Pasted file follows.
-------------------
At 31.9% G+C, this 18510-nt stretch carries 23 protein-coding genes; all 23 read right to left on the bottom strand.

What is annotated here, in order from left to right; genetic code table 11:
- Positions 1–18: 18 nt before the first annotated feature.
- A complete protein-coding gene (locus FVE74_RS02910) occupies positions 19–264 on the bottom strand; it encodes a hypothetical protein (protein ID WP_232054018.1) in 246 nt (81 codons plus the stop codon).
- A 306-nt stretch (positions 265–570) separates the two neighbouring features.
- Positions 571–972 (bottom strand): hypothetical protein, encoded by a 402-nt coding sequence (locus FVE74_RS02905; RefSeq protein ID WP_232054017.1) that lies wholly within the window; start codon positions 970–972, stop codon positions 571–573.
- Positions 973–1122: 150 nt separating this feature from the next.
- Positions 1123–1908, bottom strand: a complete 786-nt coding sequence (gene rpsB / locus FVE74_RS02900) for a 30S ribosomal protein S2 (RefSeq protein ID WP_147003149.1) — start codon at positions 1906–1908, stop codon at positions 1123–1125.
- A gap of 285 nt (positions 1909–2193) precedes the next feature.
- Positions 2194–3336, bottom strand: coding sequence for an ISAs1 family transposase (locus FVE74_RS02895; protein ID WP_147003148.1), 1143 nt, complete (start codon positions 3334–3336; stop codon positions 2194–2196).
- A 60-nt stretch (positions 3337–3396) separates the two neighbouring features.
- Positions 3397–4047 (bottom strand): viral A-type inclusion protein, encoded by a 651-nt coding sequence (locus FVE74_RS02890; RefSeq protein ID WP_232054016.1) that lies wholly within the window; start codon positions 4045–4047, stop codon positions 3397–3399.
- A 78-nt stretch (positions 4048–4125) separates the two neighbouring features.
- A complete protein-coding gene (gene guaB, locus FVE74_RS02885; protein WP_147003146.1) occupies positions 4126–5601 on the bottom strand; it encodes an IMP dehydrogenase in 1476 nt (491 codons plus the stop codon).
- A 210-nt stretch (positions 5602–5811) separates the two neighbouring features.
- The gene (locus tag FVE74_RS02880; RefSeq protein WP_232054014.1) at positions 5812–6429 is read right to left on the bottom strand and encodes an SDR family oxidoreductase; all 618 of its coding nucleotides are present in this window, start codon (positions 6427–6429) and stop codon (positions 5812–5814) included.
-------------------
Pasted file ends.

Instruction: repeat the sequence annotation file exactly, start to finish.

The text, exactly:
At 31.9% G+C, this 18510-nt stretch carries 23 protein-coding genes; all 23 read right to left on the bottom strand.

What is annotated here, in order from left to right; genetic code table 11:
- Positions 1–18: 18 nt before the first annotated feature.
- A complete protein-coding gene (locus FVE74_RS02910) occupies positions 19–264 on the bottom strand; it encodes a hypothetical protein (protein ID WP_232054018.1) in 246 nt (81 codons plus the stop codon).
- A 306-nt stretch (positions 265–570) separates the two neighbouring features.
- Positions 571–972 (bottom strand): hypothetical protein, encoded by a 402-nt coding sequence (locus FVE74_RS02905; RefSeq protein ID WP_232054017.1) that lies wholly within the window; start codon positions 970–972, stop codon positions 571–573.
- Positions 973–1122: 150 nt separating this feature from the next.
- Positions 1123–1908, bottom strand: a complete 786-nt coding sequence (gene rpsB / locus FVE74_RS02900) for a 30S ribosomal protein S2 (RefSeq protein ID WP_147003149.1) — start codon at positions 1906–1908, stop codon at positions 1123–1125.
- A gap of 285 nt (positions 1909–2193) precedes the next feature.
- Positions 2194–3336, bottom strand: coding sequence for an ISAs1 family transposase (locus FVE74_RS02895; protein ID WP_147003148.1), 1143 nt, complete (start codon positions 3334–3336; stop codon positions 2194–2196).
- A 60-nt stretch (positions 3337–3396) separates the two neighbouring features.
- Positions 3397–4047 (bottom strand): viral A-type inclusion protein, encoded by a 651-nt coding sequence (locus FVE74_RS02890; RefSeq protein ID WP_232054016.1) that lies wholly within the window; start codon positions 4045–4047, stop codon positions 3397–3399.
- A 78-nt stretch (positions 4048–4125) separates the two neighbouring features.
- A complete protein-coding gene (gene guaB, locus FVE74_RS02885; protein WP_147003146.1) occupies positions 4126–5601 on the bottom strand; it encodes an IMP dehydrogenase in 1476 nt (491 codons plus the stop codon).
- A 210-nt stretch (positions 5602–5811) separates the two neighbouring features.
- The gene (locus tag FVE74_RS02880; RefSeq protein WP_232054014.1) at positions 5812–6429 is read right to left on the bottom strand and encodes an SDR family oxidoreductase; all 618 of its coding nucleotides are present in this window, start codon (positions 6427–6429) and stop codon (positions 5812–5814) included.